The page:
Newly discovered baby Titanosaur (Image 1)
A baby Rapetosaurus, a titanosaurian sauropod found buried in the Upper Cretaceous Maevarano Formation of Madagascar, stands alongside other young mammals of today for size comparison. Rapetosaurus babies would have been about the same size as a newborn hippopotamus, weighing around 40 kg and standing only 35 cm tall at the hip. When it hatched just a few weeks earlier, it would have weighed just 3.5 kg.
More about this image
Research funded by the National Science Foundation (NSF) and led by Kristi Curry Rogers of Macalester College in St. Paul, Minnesota, sheds the first light on the life of a young Rapetosaurus, a titanosaurian sauropod buried in the Upper Cretaceous Maevarano Formation of Madagascar.
The researchers employed several lines of evidence to investigate growth strategies in the smallest-known, post-hatching sauropod dinosaur, including developing tests that could be applied to other perinatal dinosaurs.
"This baby’s limbs at birth were built for its later adult mass; as an infant, however, it weighed just a fraction of its future size," said Curry Rogers. "This is our first opportunity to explore the life of a sauropod just after hatching, at the earliest stage of its life."
Curry Rogers and a team that included researchers Megan Whitney of the University of Washington, Mike D’Emic of Adelphi University and Brian Bagley of the University of Minnesota studied thin sections of the tibia and used a high-powered computerized tomography scanner to get a closer look at the microstructures preserved inside the limb bones. The detailed microscopic features of the Rapetosaurus bones revealed patterns similar to those of living animals and made it possible for the scientists to reconstruct the beginning of the dinosaur's post-hatching life.
"We looked at the preserved patterns of blood supply, growth cartilages at the ends of limb bones, and at bone remodeling," said Curry Rogers. "These features indicate that Rapetosaurus grew as rapidly as a newborn mammal and was only a few weeks old when it died." The tiny titanosaur was mobile at hatching and less reliant on parental care than other animals.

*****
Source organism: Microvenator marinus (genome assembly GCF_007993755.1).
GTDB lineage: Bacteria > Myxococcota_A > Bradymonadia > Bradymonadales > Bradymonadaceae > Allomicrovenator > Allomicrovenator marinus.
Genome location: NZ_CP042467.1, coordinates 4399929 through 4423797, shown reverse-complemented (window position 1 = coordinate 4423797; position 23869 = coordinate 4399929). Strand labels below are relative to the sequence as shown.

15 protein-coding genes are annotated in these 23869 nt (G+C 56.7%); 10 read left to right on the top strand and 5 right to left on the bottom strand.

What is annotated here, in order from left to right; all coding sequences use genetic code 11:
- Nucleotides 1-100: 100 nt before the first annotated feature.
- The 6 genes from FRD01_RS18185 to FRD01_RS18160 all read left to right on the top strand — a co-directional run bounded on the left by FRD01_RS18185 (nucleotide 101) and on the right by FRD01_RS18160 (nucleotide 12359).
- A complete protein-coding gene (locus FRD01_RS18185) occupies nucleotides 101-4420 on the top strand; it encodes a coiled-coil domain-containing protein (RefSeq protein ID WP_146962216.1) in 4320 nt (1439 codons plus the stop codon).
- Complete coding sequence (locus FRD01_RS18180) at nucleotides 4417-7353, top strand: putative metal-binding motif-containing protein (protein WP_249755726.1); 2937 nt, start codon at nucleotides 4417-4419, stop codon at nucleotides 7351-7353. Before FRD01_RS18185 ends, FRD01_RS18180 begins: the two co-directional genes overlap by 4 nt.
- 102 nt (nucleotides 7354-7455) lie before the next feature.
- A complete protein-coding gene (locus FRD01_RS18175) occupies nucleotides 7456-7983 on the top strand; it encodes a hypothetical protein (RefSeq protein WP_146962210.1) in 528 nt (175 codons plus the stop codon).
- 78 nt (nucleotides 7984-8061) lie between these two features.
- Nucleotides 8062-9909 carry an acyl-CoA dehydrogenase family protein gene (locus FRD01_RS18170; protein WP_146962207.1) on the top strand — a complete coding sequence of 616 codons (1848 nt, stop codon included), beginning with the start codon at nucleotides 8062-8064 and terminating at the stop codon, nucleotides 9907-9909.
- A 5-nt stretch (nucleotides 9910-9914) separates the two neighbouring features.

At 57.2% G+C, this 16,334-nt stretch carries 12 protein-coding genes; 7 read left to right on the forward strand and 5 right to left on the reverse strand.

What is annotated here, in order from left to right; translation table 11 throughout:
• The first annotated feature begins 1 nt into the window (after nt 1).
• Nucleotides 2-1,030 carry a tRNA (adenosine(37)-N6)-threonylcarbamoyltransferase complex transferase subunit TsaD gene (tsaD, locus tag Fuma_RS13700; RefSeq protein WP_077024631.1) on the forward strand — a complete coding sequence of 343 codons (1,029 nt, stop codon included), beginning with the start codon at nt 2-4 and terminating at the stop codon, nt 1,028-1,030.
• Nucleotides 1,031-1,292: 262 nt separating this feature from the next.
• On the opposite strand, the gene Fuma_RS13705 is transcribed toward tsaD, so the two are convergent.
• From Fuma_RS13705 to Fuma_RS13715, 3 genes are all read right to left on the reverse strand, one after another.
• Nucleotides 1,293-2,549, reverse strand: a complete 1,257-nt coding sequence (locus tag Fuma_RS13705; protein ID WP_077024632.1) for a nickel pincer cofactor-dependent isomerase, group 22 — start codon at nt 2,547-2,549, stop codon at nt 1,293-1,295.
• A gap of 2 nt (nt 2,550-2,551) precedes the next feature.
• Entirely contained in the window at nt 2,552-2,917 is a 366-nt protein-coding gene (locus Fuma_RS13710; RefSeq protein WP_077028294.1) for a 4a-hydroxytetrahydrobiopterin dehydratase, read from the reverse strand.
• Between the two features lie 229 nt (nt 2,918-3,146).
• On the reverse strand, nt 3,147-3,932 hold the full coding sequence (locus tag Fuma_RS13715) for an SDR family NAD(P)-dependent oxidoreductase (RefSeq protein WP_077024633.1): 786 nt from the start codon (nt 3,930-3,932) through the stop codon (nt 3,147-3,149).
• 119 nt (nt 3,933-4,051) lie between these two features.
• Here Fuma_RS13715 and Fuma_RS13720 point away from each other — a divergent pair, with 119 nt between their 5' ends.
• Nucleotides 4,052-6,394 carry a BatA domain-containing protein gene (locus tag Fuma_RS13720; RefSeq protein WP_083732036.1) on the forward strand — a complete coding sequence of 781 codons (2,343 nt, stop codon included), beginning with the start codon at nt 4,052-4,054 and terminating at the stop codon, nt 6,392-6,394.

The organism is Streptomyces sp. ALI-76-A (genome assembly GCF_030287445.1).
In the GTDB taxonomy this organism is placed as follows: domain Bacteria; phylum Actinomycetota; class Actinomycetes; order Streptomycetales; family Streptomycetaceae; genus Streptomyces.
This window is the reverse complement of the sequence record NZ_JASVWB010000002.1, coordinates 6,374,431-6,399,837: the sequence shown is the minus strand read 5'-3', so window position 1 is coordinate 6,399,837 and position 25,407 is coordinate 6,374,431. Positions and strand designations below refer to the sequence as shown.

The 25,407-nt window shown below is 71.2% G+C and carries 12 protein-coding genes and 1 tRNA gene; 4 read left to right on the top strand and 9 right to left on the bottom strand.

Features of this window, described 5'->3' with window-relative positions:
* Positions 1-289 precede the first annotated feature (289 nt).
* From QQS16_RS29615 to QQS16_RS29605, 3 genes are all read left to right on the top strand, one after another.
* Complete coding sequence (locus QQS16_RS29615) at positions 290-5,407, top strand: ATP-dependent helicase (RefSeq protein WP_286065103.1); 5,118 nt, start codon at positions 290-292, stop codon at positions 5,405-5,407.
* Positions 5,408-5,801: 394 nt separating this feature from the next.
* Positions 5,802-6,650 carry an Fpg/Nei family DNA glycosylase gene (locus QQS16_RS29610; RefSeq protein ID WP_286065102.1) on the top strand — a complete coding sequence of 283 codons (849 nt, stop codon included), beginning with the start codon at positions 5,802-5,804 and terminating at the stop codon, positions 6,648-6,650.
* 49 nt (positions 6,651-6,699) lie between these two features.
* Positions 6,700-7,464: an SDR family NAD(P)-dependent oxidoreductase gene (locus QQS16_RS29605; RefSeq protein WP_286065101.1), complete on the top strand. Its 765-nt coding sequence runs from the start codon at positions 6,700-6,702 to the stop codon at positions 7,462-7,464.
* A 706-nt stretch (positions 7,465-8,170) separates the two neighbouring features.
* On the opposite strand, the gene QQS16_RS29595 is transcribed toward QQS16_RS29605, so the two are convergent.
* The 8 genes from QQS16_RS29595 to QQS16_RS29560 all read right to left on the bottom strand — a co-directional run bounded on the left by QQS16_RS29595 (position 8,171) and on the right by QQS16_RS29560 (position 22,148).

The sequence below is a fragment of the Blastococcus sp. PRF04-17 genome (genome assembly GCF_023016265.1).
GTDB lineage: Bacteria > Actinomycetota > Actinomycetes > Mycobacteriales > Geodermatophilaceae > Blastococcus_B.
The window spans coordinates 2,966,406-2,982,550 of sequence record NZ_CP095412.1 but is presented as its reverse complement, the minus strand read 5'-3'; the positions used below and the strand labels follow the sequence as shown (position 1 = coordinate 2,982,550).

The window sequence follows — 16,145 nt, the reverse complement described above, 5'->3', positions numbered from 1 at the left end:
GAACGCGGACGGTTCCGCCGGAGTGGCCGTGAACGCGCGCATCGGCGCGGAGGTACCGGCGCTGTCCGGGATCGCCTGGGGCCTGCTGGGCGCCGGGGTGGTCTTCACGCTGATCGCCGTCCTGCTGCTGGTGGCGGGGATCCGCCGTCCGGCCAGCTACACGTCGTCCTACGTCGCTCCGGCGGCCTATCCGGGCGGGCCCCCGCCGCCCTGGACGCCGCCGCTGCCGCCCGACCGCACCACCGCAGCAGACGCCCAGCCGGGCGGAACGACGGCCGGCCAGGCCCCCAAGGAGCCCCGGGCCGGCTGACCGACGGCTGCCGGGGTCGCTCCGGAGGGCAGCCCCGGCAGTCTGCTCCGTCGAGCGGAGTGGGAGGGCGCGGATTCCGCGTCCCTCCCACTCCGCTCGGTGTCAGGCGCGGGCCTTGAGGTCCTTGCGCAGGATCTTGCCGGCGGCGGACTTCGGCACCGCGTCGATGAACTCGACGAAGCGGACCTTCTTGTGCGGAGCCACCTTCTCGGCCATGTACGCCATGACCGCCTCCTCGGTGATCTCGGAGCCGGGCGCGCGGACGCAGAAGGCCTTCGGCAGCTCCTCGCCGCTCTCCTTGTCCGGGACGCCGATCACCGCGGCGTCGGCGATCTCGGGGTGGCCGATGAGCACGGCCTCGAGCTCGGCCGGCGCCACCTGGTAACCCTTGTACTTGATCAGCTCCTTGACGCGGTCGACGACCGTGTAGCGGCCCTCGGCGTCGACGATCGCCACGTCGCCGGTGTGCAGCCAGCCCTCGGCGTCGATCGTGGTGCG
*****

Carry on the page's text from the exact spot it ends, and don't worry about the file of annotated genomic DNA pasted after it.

The team also observed microscopic zones deep within the bones. They proved similar to the hatching lines in today's reptiles and to neonatal growth lines in extant mammals. The zones indicate the time of hatching in Rapetosaurus, and allowed the scientists to estimate the weight of the newly hatched Rapetosaurus--around 7.7 pounds.
As to what caused the baby's demise, clues came from its cartilage growth plates, which bear a striking resemblance to the modified growth cartilages that occur during starvation among living vertebrates. When taken in the context of the intensely drought-stressed ecosystem represented in the Maevarano Formation, it's clear that this Rapetosaurus had it rough, Curry Rogers said.
"Between its hatching and death just a few weeks later," she said, "this baby Rapetosaurus fended for itself in a harsh and unforgiving environment."
[Note: The specimen was recovered during NSF-supported projects in Madagascar and was prepared with NSF support at Stony Brook University. It relates to Curry Rogers' Faculty Early Career Development (CAREER) award (grant EAR 09-55716) because it is included in the "whole specimen" histological analysis and faunal survey of Malagasy vertebrates proposed in that grant, and supplies microstructural evidence of drought that is indicated by other taphonomic and geological data. The research was primarily funded by grants EAR 09-55716 and EAR 15-28273, but also past grants (D Krause, PI) EAR 94-18816, EAR 97-06302, EAR 10-6477, EAR 11-6517, EAR 04-46488 and EAR 11-23642.]
To learn more, see the NSF press release Newly discovered baby Titanosaur sheds light on dinosaurs' early lives. (Date image taken: 2015-2016; date originally posted to NSF Multimedia Gallery: Nov. 14, 2014) [Image 1 of 7 related images. See Image 2.]
Credit: Demetrios Vital
Images and other media in the National Science Foundation Multimedia Gallery are available for use in print and electronic material by NSF employees, members of the media, university staff, teachers and the general public. All media in the gallery are intended for personal, educational and nonprofit/non-commercial use only.
Images credited to the National Science Foundation, a federal agency, are in the public domain. The images were created by employees of the United States Government as part of their official duties or prepared by contractors as "works for hire" for NSF. You may freely use NSF-credited images and, at your discretion, credit NSF with a "Courtesy: National Science Foundation" notation.
Additional information about general usage can be found in Conditions.
Download the high-resolution JPG version of the image. (10.4 MB)
Use your mouse to right-click (Mac users may need to Ctrl-click) the link above and choose the option that will save the file or target to your computer.